Infloor Radiant Heat

Discussion in 'HVAC' started by 06Honda, Feb 4, 2017.

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  1. Feb 4, 2017 #1

    06Honda

    06Honda

    06Honda

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    I own a one level home on slab and is fairly open throught with 2 zones of infloor radiant heated via a gas fired hot water tank. One zone is usually set to 21 C or 70, the other anywhere from 18-19 C or 64 - 66 F. When I feel the floors that aren't warm but feel more neutral overall. If it is really cold out and I turn up both zones higher then after a while the floors do feel warm. Is a neutral feeling for the floors meaning not hot or cold seem correct for how this system should work. Floor surface materials are vinyl; ceramic tile, & wood.
     
  2. Feb 4, 2017 #2

    Gary

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    If the room temps stay where the thermostat is set I'd say it's working the way it's supposed to. I have some radiant heat, although not in a slab, and the floor feels neutral on all but on the coldest days, then I can feel some heat. Without the radiant heat they feel ice cold.
     
    Last edited: Feb 4, 2017
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  3. Feb 4, 2017 #3

    slownsteady

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    Feeling neutral should indicate that the temp is close to body temp or at least the same temp as the room. so that is a good thing I imagine.
     
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  4. Feb 5, 2017 #4

    06Honda

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    Sounds good, thanks for the input and post backs. I noticed that the new tank we just had installed a few days back was set to 120 so I have bumped it up to 125. The plumber who installed left it at 135 but i turned it down when he left but maybe i turned it down too much?
     
    Last edited: Feb 5, 2017
  5. Feb 5, 2017 #5

    beachguy005

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    I'm assuming you have in slab, rather than on slab, radiant heat. The slab acts as a huge heat sink but takes a fair amount of time to heat up. When you stat calls for heat, hot water is pumped through the slab heating it which then heats the flooring on it. Then the space heats up. Once the temp your stat is set to is reached, no more hot water is circulated. While the floor may no longer feel warm, it has heated not only the flooring but radiated into anything in contact with the floor.
    You will feel some fluctuation in the temp of the floor.
     
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  6. Feb 5, 2017 #6

    06Honda

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    Thanks for the explanation beachguy005 :)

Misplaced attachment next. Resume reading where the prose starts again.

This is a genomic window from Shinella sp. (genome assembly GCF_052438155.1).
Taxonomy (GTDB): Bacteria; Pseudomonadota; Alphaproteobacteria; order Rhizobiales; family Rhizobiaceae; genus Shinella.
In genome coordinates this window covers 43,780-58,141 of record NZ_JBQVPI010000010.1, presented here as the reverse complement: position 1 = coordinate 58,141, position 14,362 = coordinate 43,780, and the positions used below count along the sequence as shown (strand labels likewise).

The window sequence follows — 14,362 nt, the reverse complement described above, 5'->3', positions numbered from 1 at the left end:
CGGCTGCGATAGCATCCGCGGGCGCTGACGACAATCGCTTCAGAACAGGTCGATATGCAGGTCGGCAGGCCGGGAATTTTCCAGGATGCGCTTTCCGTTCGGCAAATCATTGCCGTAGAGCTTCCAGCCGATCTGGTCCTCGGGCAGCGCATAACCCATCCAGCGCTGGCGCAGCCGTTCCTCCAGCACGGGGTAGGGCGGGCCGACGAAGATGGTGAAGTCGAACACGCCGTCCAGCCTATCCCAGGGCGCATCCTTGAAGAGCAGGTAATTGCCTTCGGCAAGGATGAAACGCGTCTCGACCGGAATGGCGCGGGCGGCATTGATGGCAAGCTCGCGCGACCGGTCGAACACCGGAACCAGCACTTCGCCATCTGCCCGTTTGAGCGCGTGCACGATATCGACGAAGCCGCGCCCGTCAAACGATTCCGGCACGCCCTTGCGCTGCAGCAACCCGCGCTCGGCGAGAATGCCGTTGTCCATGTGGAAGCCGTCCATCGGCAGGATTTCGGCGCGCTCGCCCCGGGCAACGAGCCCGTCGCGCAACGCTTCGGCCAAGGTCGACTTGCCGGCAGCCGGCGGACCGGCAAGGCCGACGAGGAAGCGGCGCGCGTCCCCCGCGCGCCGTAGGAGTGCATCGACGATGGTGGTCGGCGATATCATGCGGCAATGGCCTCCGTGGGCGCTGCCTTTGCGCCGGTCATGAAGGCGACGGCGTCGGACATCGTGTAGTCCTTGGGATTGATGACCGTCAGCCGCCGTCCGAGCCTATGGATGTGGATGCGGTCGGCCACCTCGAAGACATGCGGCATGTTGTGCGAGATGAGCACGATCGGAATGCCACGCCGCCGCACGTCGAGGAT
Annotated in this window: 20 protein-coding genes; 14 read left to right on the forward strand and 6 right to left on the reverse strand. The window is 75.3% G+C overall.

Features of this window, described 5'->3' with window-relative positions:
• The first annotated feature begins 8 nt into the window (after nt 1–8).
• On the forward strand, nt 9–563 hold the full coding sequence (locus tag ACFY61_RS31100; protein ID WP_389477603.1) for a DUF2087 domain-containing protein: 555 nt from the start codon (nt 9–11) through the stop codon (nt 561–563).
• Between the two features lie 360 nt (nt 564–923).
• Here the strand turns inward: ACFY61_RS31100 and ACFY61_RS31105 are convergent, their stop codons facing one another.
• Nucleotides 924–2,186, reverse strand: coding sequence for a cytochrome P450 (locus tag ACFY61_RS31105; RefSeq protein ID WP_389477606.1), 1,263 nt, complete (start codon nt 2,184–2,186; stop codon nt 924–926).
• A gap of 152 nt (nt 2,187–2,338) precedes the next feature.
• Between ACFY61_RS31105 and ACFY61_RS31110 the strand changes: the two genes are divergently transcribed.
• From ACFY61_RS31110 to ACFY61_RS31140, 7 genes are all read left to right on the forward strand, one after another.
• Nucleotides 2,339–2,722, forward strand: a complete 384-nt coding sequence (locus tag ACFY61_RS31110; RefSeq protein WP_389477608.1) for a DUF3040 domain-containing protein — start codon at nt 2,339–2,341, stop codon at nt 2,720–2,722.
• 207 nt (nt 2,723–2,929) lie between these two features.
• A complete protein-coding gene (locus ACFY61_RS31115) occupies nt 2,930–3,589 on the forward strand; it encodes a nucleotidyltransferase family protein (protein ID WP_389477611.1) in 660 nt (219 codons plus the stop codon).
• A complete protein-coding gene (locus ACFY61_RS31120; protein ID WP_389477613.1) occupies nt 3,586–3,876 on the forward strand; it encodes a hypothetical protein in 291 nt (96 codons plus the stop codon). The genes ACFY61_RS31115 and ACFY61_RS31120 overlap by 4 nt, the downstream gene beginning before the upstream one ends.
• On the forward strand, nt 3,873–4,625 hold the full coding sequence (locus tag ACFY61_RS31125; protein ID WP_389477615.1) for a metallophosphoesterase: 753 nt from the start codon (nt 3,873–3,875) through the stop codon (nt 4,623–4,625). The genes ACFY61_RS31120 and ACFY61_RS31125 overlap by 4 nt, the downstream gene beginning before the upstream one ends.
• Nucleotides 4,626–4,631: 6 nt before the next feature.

7. Feb 5, 2017 #7

    slownsteady

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    I'm not all that familiar with in-floor heat, so let me ask: Is the tank part of the heating system, or does the boiler feed the floor directly. I imagined the OP was talking about a hot water tank for...well...hot water.
     
  8. Feb 5, 2017 #8

    beachguy005

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    Typically the in slab and the water heater use the same boiler but they are separate water sources. The heated water from the boiler is used to heat the floors and circulated through the water tank to heat the domestic hot water.
     
  9. Feb 5, 2017 #9

    bud16415

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    We heated my nephews house this way and used a regular 40 gallon gas fired hot water tank. We set the house up for three of them but only ever needed two. One for domestic hot water and one for heating. So it could be a regular water heater.

    The one problem is the thermal mass. Come spring and fall when you get a cold night it takes all night to warm the mass then the next morning it warms up outside and you cook.

    It is wonderful in a heated garage when you get down on the floor it is so warm you fall asleep under your truck.
     
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  10. Feb 5, 2017 #10

    slownsteady

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    Yep, same boiler. But the hot water tank has no direct connection to the heat, if I understand correctly. That's what I figured. It wouldn't make sense to heat a tank of water in order to supply a relatively small amount of water in the floor.
    The water heater may have it's own zone valve on the boiler or it may be self-contained.
     

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